SQUEE! Adorable Mom and baby piggies! Love the curly leetle tailios.

  57. I lol’d.

    Theriously, Meg, this is the most spectockular pic. Way to celebrate the month!

  58. that’ll do pig

  59. I eat meat cause it is butchered for me. I know if someone gave me a gun pointed to a cow and said that’s your lunch cut it up after you have killed it, there is no way I could do it. that said I do eat a lot of Vegetarian food and grow most of my own veg.

  60. OMG
    the tri color! the tri color! its definately Matchinks with Mama!
    too cute lil piggies!

  61. Definitely an interesting discussion arising from cute piggie photo. I find myself in a somewhat strange “political” position. A: I volunteer for an animal rescue group and love animals of all sorts. B: I eat meat because I believe humans evolved as omnivores and take health risks when trying to be vegans. C: I get very peeved with peeps who try to make their cats into vegans because cats are TOTALLY carnivores and trying to make them live on veggie protein is like slow death for them. There’s a lot of research about all this going on but peeps tend to pick out the data that fits what they want to believe. My attitude is don’t mess with Mother Nature, humans and animals should eat what they evolved to eat and not go on guilt trips if some of what they eat is also cute. That said, cruelty to the foodstuffs should be avoided as much as possible… long live PFFRP!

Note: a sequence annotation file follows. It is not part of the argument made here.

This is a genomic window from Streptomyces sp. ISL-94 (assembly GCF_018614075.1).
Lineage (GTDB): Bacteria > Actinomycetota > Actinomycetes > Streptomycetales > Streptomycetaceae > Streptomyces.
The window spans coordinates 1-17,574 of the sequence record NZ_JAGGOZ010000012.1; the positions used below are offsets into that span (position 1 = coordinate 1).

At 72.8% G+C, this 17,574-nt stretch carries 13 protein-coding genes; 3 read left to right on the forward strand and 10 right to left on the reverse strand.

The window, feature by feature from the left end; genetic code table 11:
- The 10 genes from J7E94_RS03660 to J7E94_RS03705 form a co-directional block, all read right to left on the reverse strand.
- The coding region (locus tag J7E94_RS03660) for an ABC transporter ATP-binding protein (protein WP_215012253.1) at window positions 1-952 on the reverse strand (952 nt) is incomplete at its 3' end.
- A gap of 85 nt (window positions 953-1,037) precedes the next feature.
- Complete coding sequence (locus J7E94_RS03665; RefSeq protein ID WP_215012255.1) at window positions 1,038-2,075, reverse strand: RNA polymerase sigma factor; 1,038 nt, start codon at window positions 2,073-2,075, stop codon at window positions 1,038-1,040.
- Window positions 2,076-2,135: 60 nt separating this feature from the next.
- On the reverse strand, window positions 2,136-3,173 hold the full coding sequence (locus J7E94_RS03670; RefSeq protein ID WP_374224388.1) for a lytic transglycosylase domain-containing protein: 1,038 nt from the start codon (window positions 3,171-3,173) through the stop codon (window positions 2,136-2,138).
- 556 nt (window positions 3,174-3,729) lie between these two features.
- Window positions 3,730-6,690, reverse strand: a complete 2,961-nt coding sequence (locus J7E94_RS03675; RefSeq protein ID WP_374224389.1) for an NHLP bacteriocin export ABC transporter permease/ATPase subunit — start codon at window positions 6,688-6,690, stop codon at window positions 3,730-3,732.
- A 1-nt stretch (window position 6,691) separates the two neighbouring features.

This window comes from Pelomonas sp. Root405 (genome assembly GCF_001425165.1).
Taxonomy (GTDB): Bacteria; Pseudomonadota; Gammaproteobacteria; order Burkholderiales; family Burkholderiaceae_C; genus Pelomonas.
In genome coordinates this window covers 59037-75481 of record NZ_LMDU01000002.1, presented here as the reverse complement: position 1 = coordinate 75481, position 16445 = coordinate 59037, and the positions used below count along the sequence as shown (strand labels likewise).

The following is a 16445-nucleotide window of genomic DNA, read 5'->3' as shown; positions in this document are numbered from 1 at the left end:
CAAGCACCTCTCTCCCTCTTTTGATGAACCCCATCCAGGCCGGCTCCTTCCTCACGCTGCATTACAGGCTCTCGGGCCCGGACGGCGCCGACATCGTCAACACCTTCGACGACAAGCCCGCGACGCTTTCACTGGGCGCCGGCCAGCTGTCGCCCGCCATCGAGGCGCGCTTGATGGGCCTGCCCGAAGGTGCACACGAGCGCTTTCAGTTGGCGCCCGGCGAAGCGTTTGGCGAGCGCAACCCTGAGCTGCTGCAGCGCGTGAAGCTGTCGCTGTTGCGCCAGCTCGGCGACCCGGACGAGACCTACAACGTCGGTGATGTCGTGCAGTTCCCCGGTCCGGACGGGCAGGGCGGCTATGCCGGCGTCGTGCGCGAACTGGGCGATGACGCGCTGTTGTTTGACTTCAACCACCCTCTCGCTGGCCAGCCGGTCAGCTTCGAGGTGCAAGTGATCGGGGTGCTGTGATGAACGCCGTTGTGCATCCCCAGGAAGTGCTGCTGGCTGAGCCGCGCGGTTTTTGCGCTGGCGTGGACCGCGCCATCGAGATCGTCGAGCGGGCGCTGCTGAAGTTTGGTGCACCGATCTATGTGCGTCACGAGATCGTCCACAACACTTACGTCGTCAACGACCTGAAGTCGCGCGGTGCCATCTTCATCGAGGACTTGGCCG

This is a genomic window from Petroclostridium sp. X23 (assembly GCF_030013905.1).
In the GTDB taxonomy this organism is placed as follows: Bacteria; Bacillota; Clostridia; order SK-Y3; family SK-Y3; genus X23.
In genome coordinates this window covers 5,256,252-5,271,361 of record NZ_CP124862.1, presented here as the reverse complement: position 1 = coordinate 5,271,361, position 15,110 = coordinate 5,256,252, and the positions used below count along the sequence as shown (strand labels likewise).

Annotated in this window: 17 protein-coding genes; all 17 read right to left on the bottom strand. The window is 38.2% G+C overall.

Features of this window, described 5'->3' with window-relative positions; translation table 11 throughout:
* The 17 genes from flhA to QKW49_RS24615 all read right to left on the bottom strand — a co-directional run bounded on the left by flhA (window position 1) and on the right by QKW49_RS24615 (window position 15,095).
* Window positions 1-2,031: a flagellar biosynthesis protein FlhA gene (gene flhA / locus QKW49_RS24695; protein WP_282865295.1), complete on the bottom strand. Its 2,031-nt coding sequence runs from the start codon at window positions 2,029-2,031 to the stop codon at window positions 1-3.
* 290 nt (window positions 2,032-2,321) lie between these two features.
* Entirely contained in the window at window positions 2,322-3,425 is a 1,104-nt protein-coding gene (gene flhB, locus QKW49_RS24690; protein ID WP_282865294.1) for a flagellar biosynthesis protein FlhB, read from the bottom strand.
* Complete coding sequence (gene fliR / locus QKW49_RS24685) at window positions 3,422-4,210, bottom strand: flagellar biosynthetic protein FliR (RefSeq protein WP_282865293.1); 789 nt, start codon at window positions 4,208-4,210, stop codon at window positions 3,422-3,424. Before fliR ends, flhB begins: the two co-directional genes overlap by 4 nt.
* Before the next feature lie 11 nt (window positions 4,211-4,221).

62. BTW I haven’t been on this blog/discussion board for very long. Has anyone discussed neoteny as an explanation for cuteness perception? Megan, you must know about this? And yes, I SQUEEEE for baby piggies!

  63. ccj & kelly:

    Because they are insanely delicious, and because it’s part of a (normal) person’s instinct to desire meat. I had piggies and cows (both happy and “free-range”) that I loved, but there comes a point where you have to draw the line and decide what’s worth worrying about/saving (people with AIDS) and what’s better just being eaten (pigs/cattle).